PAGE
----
||Final Record of Decision|
Help Clean The
River and Bay!
release: July 28, 2003
Fox River PCB Cleanup Plan Weakened
Green Bay, WI --- Today, Clean Water Action Council and Citizens for a Better Environment criticized the recently released “Record of Decision,” which finalizes the cleanup plan for the Fox River and Green Bay. The groups called for a renewed commitment to a complete cleanup and restoration of two of Wisconsin’s most important natural resources.
“Unfortunately, this plan is weaker than the draft plan the public commented on two years ago. The governments are not only threatening the health of Wisconsin’s environment and residents of the region, but setting a dangerous precedent for future cleanups,” stated Rebecca Katers, Executive Director of Clean Water Action Council, a local citizen group that has worked on this issue for 18 years.
“While we’re pleased to see the release of this long-awaited plan, we’re disappointed that the environment and public health are not protected. The plan is badly compromised,” concluded Dr. Jeffery Foran, toxicologist and President of Citizens for a Better Environment.
Three months ago, CBE and CWAC joined 24 other local, state, and national organizations, representing hundreds of thousands of individuals throughout the Great Lakes region, in calling for the Environmental Protection Agency (EPA), Wisconsin Dept. of Natural Resources (DNR), and Wisconsin Governor Doyle’s office to support stronger cleanup measures than those presented last January for the upriver half the PCB cleanup. (see news release and letter) Instead, the governments weakened the plan
The most disturbing aspect of the Fox River announcement is the weakness of the 1 ppm PCB cleanup target. It will not protect public health.
Toxicologist Jeffery Foran presented evidence at last year’s public hearings showing that the proposed 1 ppm (parts per million) cleanup target for sediment was 4 times too high. He called for a .25 ppm dredging target (equal to 250 ppb - parts per billion) which would mix with cleaner sediments to achieve the 10 to 20 ppb average PCB sediment levels necessary for minimum protection of public health and the lifting of fish consumption advisories. It was still a compromise, but reasonable and more effective. (see Foran's detailed comments)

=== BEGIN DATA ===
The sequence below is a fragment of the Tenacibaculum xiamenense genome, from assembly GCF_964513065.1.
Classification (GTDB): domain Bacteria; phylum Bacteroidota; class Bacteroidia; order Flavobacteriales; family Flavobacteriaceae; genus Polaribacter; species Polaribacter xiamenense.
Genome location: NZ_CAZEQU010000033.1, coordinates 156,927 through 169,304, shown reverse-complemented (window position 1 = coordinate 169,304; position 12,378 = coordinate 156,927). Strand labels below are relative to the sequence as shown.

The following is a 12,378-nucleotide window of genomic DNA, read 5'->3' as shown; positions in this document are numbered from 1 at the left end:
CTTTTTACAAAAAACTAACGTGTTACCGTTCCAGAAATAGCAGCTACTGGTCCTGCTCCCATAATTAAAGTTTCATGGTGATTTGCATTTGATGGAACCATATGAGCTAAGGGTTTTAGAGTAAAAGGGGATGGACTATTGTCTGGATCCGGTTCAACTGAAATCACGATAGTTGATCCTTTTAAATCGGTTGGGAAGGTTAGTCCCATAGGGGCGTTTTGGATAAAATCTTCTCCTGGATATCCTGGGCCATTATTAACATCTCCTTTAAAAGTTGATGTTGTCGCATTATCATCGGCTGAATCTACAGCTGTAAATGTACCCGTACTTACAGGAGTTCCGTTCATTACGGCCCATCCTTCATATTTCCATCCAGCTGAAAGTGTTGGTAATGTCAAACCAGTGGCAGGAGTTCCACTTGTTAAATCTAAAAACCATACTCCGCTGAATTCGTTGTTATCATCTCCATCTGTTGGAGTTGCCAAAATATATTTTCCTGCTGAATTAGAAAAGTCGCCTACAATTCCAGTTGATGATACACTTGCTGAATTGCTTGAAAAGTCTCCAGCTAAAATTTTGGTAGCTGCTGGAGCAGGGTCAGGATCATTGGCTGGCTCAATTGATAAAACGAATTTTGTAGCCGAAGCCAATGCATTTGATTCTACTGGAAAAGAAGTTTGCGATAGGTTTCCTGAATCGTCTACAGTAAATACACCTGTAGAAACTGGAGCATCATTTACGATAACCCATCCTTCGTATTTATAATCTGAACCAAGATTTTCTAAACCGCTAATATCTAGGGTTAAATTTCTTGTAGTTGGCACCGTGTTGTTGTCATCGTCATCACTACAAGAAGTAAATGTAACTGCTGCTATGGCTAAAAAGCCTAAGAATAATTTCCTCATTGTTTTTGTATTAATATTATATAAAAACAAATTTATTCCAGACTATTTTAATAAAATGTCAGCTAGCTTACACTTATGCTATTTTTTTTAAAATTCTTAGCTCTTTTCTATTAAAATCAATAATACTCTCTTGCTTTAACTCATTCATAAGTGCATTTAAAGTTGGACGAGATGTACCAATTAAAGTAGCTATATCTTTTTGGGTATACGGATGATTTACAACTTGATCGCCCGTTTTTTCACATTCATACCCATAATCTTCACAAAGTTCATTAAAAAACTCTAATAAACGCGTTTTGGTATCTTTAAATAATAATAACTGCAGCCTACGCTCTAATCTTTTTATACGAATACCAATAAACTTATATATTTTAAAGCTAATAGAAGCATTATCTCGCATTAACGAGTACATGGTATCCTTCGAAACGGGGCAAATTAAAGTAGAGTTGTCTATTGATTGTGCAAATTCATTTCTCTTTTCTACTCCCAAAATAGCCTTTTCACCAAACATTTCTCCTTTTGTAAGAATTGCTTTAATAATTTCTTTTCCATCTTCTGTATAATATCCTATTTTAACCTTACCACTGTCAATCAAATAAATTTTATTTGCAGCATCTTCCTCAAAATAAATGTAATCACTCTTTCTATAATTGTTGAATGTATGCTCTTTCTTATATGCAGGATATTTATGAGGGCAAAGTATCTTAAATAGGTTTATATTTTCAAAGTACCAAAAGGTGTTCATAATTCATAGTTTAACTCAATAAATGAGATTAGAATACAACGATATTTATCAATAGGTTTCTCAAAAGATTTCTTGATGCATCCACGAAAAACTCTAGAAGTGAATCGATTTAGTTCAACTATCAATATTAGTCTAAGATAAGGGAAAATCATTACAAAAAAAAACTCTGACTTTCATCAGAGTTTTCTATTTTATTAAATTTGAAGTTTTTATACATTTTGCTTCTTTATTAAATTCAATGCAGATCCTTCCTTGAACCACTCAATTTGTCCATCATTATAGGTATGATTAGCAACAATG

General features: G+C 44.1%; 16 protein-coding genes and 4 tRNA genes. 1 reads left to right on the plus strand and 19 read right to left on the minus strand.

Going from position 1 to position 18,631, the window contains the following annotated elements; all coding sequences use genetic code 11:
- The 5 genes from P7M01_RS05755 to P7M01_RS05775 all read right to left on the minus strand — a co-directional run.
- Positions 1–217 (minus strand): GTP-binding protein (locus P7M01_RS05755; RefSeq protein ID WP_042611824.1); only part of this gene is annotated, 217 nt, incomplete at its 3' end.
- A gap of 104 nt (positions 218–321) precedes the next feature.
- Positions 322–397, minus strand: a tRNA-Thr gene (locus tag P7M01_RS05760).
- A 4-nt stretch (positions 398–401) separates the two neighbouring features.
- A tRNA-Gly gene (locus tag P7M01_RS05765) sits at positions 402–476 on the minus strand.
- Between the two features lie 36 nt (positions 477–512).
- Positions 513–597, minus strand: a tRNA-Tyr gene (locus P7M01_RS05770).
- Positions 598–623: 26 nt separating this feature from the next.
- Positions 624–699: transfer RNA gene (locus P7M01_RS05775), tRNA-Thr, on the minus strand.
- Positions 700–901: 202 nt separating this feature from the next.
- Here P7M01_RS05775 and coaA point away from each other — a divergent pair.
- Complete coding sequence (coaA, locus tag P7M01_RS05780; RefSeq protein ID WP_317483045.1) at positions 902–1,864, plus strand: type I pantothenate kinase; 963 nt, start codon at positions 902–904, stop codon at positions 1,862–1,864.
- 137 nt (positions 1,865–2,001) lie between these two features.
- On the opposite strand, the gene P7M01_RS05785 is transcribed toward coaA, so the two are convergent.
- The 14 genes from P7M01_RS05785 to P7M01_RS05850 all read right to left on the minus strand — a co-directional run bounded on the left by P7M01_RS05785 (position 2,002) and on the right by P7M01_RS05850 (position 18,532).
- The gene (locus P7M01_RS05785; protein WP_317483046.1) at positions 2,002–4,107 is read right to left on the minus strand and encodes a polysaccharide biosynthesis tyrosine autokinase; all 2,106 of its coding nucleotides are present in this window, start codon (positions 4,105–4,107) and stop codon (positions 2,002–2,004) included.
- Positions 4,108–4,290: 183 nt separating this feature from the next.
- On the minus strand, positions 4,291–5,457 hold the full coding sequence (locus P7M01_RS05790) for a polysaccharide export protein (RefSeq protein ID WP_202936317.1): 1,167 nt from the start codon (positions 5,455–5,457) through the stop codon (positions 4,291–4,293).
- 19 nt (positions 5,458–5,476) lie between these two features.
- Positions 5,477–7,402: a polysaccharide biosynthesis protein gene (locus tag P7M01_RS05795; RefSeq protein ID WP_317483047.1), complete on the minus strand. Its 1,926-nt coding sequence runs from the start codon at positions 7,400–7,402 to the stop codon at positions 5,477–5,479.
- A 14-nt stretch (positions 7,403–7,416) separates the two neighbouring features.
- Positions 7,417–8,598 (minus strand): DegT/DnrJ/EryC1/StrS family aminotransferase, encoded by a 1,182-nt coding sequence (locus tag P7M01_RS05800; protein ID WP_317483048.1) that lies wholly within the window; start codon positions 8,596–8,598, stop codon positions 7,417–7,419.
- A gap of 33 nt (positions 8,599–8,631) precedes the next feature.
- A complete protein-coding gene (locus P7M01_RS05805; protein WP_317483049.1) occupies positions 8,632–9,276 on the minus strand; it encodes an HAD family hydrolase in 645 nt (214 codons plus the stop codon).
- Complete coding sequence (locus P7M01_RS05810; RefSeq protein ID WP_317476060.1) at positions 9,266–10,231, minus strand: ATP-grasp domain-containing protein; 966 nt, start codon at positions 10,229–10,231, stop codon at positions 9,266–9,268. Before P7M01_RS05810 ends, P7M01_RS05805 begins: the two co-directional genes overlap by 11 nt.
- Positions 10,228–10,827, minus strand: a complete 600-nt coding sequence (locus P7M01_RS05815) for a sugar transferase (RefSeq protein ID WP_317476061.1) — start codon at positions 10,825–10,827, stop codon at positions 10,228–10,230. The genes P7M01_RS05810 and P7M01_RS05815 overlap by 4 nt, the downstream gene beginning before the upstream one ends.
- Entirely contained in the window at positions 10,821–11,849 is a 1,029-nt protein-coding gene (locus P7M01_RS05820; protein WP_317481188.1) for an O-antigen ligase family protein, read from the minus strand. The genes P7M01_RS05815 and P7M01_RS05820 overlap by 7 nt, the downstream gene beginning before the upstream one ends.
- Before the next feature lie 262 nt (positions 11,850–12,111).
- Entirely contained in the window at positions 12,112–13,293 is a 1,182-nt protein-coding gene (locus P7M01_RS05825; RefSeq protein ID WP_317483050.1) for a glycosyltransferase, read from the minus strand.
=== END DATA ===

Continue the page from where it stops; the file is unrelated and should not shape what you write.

The agencies are averaging their higher 1 ppm sediment residues with cleaner sediments nearby and underneath, to claim they are achieving the .25 ppm level --- but a 250 parts per billion average (equal to .25 ppm) is NOT protective of health. The average needs to be much lower.
According to the DNR’s own documents, the 1 ppm target decision will allow significant PCB residues to persist at unhealthy levels after cleanup --- for more than a century. Fish consumption advisories will still be necessary. This is an unacceptable response to a serious public health emergency.
Dr. Foran's stronger .25 ppm PCB dredging target would allow fish advisories to be lifted almost immediately after dredging in the river, and would greatly reduce the quantity of PCBs flowing downstream to Green Bay. In the bay, the reduction in PCB mass should allow the bay to recover decades earlier.
Ironically, seven years ago the DNR proposed to clean the Little Lake Butte des Morts hotspot down to .05 ppm (50 ppb), based on public health concerns, but backed away after P.H. Glatfelter Paper Company refused to cooperate (even with the state providing $5 million toward the cost.) Their new target cleanup standard for the river and bay is now 20 times weaker.
The better .25 ppm target is not significantly more expensive than the 1 ppm target. In the worst and largest sediment hotspot between DePere and Green Bay, the incremental increase in cost would be only $18 million (out of $400 million), but could mean lifting the fish advisories many decades earlier --- surely worth the cost in terms of public health protection and tourism benefits. Keep in mind that roughly 40,000 people are currently eating unsafe quantities of fish from the Fox River and Bay system.
The PCB polluters have a moral and legal responsibility to clean up after themselves and protect the public. It’s the least they can do after 50 years of PCB damages.
information, call: Rebecca Katers at 920-437-7304 or Dr. Jeffery
Foran at 414-491-1051
CONTENT BY: Rebecca Leighton Katers
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